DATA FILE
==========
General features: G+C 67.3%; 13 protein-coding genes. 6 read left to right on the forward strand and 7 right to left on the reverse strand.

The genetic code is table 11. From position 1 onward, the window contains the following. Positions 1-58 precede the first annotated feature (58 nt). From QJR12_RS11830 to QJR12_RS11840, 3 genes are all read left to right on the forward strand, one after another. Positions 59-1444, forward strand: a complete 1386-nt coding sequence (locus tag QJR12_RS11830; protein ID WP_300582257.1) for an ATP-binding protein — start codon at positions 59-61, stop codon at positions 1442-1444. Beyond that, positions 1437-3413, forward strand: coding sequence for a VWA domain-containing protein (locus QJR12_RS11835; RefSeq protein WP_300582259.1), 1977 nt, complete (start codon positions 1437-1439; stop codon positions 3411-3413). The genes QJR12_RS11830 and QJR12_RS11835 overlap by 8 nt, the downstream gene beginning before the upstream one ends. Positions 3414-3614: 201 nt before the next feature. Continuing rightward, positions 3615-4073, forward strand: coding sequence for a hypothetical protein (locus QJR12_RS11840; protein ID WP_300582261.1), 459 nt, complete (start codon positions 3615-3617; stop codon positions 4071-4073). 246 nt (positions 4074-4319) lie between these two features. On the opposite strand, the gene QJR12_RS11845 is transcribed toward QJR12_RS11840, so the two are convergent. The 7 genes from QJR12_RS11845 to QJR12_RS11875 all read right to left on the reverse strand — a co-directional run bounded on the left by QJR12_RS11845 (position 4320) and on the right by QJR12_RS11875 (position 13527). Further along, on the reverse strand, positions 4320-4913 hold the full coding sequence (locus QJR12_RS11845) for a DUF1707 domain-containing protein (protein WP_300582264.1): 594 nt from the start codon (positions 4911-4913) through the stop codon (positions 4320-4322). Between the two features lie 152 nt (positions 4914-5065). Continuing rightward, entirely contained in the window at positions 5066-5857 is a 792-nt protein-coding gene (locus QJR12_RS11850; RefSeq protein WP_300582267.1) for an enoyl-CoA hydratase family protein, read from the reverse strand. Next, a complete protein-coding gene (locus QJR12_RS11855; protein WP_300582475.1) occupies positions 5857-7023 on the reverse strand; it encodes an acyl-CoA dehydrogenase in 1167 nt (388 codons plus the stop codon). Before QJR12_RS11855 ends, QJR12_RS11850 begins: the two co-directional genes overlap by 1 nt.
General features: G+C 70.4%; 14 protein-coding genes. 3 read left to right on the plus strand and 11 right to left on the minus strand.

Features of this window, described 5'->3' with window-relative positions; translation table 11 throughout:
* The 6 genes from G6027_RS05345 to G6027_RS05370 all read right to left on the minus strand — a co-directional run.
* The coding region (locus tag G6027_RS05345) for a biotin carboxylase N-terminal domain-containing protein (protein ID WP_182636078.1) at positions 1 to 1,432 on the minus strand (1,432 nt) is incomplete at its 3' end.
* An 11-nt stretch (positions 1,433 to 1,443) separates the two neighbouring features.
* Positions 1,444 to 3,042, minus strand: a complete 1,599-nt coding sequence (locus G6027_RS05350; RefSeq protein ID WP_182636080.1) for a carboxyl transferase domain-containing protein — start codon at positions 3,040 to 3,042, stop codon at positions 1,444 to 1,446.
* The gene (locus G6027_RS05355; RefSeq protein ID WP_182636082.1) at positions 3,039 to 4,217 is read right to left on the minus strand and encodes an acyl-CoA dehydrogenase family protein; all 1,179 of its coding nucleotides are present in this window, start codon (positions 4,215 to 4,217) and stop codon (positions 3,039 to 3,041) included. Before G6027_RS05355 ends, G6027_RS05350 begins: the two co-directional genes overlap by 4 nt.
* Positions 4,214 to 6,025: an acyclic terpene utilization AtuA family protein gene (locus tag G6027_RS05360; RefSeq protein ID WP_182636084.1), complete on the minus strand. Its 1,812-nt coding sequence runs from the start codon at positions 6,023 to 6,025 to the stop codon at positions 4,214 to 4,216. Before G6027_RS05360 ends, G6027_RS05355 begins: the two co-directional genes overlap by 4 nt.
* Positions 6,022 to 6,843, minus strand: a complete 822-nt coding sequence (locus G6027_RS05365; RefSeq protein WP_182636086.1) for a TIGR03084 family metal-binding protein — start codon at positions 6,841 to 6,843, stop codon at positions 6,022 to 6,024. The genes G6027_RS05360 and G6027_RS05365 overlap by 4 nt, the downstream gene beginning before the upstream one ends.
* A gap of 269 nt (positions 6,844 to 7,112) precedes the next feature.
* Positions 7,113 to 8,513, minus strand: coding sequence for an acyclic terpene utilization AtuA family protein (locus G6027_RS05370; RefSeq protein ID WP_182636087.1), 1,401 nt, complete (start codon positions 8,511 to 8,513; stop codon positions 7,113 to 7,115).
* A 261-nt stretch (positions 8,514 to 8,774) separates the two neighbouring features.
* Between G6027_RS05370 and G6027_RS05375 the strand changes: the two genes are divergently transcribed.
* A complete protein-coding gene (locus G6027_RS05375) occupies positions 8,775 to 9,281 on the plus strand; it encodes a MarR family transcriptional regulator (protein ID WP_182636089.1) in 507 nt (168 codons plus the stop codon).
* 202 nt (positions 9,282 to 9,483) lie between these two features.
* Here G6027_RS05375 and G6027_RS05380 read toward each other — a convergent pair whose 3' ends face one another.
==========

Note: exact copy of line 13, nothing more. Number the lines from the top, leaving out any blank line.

* Positions 7,113 to 8,513, minus strand: coding sequence for an acyclic terpene utilization AtuA family protein (locus G6027_RS05370; RefSeq protein ID WP_182636087.1), 1,401 nt, complete (start codon positions 8,511 to 8,513; stop codon positions 7,113 to 7,115).